The world financial crisis season is open – 03/15/2023 – Vinicius Torres Freire

The world financial crisis season is open – 03/15/2023 – Vinicius Torres Freire

We are in a financial crisis, a global crisis, of uncertain duration and size. The roll will have some or a lot of influence, from its application in the bank to the government’s economic policy, passing through the Central Bank, to mention only homegrown issues.

It’s stage one of the crisis: Officials say the problems are localized and the system is solid. They put out the fires they see. There may be fire elsewhere.

Prognosis would now, more than ever, be an uninformed guess. The extent of certain damage is unknown. Some markets are obscure (no public data, quotes or quantities). Experts make even wilder assessments.

Frankly, hardly anyone should even know the extent of what is going on.

A week ago, there was no sign of an earthquake or hardly anyone paid attention to the harbingers of trouble.

Until Wednesday of last week, people in the markets were debating whether the US benchmark interest rate would INCREASE by 0.25 or 0.5 percentage point. Until then, the interest rates that define the government’s cost of funding RISE. They started falling on Thursday and have been falling since Monday.

This Wednesday, it was speculated, in words and deeds, whether the Fed, the BC of the USA, will raise the basic rate next Wednesday and how much it will LOWER IT by the end of this 2023.

You can’t trust much even the information that comes from the US interest rate market. According to reports from some banks and reports from the American financial media, business with government bonds is somewhat stuck, choked, due to lack of liquidity (there are not enough offers to buy and sell). And? When there is little money in the market, a few deals can cause large price variations.

There are those who compare this choking now to that of early 2020, which got much worse with the epidemic. It was one of the reasons why the US Central Bank returned to adopt the extreme and heterodox measures that had become common since 2008. In practice, but indirectly, the Fed began to finance the government and certain sectors of the economy.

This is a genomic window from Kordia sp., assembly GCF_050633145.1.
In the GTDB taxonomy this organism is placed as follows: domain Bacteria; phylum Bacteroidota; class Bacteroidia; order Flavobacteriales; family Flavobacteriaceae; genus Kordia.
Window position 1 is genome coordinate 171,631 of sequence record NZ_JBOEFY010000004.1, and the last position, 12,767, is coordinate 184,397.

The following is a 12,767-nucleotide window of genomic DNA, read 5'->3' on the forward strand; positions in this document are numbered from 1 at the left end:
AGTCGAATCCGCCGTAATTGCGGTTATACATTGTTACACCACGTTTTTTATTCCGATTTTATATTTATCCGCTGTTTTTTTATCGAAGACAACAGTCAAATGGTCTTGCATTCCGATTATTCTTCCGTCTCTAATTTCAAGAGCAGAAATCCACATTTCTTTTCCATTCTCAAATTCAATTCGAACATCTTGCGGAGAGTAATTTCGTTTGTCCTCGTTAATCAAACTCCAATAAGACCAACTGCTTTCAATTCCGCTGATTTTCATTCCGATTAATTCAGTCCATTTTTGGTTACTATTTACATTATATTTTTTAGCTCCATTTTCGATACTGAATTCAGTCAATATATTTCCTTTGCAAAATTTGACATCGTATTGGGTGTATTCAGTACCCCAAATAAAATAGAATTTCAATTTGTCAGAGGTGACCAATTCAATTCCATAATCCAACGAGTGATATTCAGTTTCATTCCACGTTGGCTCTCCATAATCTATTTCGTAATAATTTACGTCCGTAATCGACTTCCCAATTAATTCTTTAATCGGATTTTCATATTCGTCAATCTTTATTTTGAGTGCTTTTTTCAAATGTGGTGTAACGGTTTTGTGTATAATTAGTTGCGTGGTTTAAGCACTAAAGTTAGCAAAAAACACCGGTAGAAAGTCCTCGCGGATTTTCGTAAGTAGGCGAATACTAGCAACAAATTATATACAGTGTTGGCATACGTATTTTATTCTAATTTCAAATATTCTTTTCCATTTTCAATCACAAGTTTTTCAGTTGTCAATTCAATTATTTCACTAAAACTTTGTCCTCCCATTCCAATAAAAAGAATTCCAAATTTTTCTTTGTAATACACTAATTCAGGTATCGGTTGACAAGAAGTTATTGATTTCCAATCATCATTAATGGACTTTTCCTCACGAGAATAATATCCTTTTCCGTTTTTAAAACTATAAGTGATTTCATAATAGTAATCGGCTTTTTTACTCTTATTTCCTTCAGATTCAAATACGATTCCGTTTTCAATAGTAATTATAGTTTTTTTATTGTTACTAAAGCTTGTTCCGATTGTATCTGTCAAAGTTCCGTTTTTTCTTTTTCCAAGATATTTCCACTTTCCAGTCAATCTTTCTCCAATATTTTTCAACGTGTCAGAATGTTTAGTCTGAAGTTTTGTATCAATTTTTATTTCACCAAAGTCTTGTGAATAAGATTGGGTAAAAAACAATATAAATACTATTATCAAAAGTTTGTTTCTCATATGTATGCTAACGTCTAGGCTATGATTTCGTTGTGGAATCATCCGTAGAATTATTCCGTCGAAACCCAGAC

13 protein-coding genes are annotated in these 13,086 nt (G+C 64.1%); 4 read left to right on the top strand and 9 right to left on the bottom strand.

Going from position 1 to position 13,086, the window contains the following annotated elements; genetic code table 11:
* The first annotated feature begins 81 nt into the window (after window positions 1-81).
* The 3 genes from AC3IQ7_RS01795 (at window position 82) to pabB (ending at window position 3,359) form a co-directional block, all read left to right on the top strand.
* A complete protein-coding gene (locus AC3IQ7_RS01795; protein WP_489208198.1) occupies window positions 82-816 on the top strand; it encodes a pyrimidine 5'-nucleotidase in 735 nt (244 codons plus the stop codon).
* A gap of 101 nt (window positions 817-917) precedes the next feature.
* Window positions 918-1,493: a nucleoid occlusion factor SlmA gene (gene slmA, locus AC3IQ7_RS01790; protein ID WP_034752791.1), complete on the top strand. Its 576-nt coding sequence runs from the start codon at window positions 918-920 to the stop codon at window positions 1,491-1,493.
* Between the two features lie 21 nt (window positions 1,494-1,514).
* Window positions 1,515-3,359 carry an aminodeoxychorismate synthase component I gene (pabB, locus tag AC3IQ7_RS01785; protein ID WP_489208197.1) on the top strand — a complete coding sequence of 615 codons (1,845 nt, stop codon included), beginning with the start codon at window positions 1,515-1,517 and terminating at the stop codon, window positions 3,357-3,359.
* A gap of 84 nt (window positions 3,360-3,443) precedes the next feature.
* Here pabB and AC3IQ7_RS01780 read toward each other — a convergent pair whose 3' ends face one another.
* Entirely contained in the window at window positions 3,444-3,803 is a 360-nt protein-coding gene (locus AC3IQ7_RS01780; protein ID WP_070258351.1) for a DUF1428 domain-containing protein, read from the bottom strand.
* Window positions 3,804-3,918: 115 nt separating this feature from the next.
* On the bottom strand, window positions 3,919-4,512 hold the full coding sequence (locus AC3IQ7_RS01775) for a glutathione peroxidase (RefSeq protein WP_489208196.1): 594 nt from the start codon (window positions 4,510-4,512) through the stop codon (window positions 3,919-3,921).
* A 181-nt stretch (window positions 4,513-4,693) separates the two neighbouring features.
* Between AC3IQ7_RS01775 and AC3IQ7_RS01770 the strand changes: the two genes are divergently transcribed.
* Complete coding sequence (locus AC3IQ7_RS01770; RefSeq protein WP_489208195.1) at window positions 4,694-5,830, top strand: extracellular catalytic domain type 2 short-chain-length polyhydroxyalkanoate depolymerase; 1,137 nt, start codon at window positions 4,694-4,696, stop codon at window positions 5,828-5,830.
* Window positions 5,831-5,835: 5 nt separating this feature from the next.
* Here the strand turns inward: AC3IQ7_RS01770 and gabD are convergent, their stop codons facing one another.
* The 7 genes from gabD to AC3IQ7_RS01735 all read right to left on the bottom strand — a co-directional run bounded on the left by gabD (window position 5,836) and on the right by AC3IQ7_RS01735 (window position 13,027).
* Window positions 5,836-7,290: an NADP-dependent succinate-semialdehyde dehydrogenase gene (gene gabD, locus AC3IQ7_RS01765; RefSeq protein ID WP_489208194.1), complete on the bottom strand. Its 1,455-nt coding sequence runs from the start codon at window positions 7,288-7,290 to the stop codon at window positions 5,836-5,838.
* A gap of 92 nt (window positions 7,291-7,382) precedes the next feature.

So far, nothing like that has been done. The US Credit Guarantee Fund saved fat SVB account holders; the Fed offered loans so that banks don’t have to sell their bonds at a sell-off price. But it stopped there, an attempt to circumscribe the crisis of the country’s medium banks. In Europe, Switzerland says it will hold the ends of Credit Suisse, bugs and with a capybara, record run, bad.

The Fed’s decision on next week’s rate is complicated. Inflation is still high, higher than in Brazil. According to the manual, central banks would do their best to contain what, it is said, would be just a liquidity crisis (regular access to funding) and panics. Other agencies would save those who were run over, the crisis would subside and the definition of the basic interest rate would be guided by the inflationary problem.

“Help” will come. Interest rate hikes and credit cycle endings, with more or less bad speculation or bubbles, are always a problem. Without “help”, the system does not stand still, as has been known since at least 1929.

But it’s easy talk to say that the policy of the Fed or the BC of Brazil will be insulated, protected from the roll. All these questions intertwine. What is the effect of even higher interest rates on banks? Is the current panic going to cause crashes, a standstill in the so-called real economy?

The BC of Brazil, which decides what to do with the Selic next week, will face a similar problem, on a different scale. Perhaps it will have the help of the Ministry of Finance, which can present a good plan for expenses and debt, which would be a relief for the crisis here in this corner of the world.

We didn’t need this anymore.

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